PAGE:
In Christ, Casey Jones

    Comment by Casey Jones — July 17, 2008 @ 1:46 pm


  5. My experience at Fuller as a D. Min. student was that evangelicals, mainline and charismatic Christians could co-exist in a week or two week intensive class. I enjoyed the stimulation of the ideas shared from brothers and sisters of differing persuations. I’ve never understood the polarization of certain Christian groups. Why can’t we learn from and appreciate each other? I don’t swallow everything people say but try to think and pray it through with them.
    That’s why I put on my Facebook profile that my political views are
    Bipartisan–for responsibility and justice–”Pray for all leaders” I Timothy 2:1-2
    I am an evangelical. Yet, I believe one of the best ways to give away my faith is to listen, pray and allow the results to God.
    Being “overly charitable” and “entering into friendly dialouge” as Dr. Mouw writes doesn’t mean that I lose my faith. In fact, at times, it may grow!
    Praise God!

    Comment by Cletus Hull — July 17, 2008 @ 6:24 pm


  6. A delightful story, Dr. Mouw. Thank you.

    As Donald Bloesch observed some years ago, we are justified by faith alone, not by knowing that justification is by faith alone.

    Shalom,
    Terry

    Comment by Terry Tiessen — July 18, 2008 @ 10:31 am


  7. Regarding your Van Tilean orthodoxy Rich it’s significant to note Charles Hodge’s comments of Schleiermacher. Hodge veiwed Schleiermacher’s theology as close to pantheism but saw him nonetheless as devoted to Christ. He clearly expected to see Schleiermacher in heaven (as did Karl Barth).

    Good point.

    Comment by Paul Leggett — July 18, 2008 @ 11:45 am


  8. That quote from Van Till changes my perspective on so many of our present day debates. It isn’t about judging someone’s salvation as much as how their presentation of the gospel leads others to Christ. I have to chew on that for a while. Similar to Alex… this is why I loved my time at FTS and Dr. Mouw’s leadership even still.

    Comment by Andrew — July 19, 2008 @ 9:17 am


  9. Coming from a conservative background, where positions were always so clearly defined as black or white, I have learned this lesson the hard way. It’s brought me great freedom to be reminded that we are brothers and sisters in Christ. From that starting point, we are better able to speak about our theological differences.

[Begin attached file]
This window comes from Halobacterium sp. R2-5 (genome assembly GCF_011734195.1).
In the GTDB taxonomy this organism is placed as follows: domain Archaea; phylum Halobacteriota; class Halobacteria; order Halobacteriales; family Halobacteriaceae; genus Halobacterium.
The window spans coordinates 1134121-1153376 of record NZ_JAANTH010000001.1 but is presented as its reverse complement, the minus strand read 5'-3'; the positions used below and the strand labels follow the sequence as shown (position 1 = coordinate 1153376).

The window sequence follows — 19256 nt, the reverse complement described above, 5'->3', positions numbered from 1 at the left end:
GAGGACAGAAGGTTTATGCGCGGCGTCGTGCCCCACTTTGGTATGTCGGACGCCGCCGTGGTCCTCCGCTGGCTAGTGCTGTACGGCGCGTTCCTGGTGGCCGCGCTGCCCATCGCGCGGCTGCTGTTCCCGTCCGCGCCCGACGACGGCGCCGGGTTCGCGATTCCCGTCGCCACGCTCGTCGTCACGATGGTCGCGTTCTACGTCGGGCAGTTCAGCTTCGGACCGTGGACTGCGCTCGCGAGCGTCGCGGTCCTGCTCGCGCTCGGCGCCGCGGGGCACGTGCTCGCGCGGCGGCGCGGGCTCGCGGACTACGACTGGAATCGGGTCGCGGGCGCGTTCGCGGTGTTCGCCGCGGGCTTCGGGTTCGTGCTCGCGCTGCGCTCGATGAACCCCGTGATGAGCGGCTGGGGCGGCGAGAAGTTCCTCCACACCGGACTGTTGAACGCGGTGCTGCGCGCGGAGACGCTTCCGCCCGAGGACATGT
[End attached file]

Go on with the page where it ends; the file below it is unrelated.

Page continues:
Comment by Sylvia Dooling — July 19, 2008 @ 9:51 am


  10. I really appreciated the wisdom and humility in this. Thanks!

    Comment by Erika Haub — July 19, 2008 @ 8:06 pm


  11. Rich,
    I spent a year at Westminster before coming to Fuller to complete the MDiv and then PhD. I’ll never forget my first visit to Westminster’s campus. Van Til came into the lounge in Machen Hall, saw me and my wife, and striding toward us with hand extended said, “Van Til is the name!” That and other encounters with him that year demonstrated that he was a warm Christian man–despite the impression some took away from his writings. I tried to make that point whenever his name came up at Fuller! In James Daane’s class on Calvin, he’d repeatedly take on Van Til from a Barthian or Torrance perspective. Looking around the classroom, he’d say, “Where’s that guy that went to Westminster? Isn’t that what Van Til says?” Hilarious!

    Thanks for the remembrance. I look forward to the review in FT.

    Dan

    Comment by Dan Reid — July 23, 2008 @ 9:16 am


  12. Dr. Mouw,
    I am in the process of doing a reread of James Daane’s The Freedom of God. I am wondering what your assessment is of his thesis and whether you think this is still an issue today in the Reformed movement.

    Thanks for you reply,

    Phil Lueck

    Comment by Phil Lueck — March 31, 2009 @ 7:06 am


  13. I was interested to note that, in this post on Van Til, you made reference to Berkouwer’s book on Barth.
    I wonder if this post on The Triumph of Grace … might be of interest to you.

    Comment by Charles Cameron — September 6, 2010 @ 4:38 pm

LEAVE A REPLY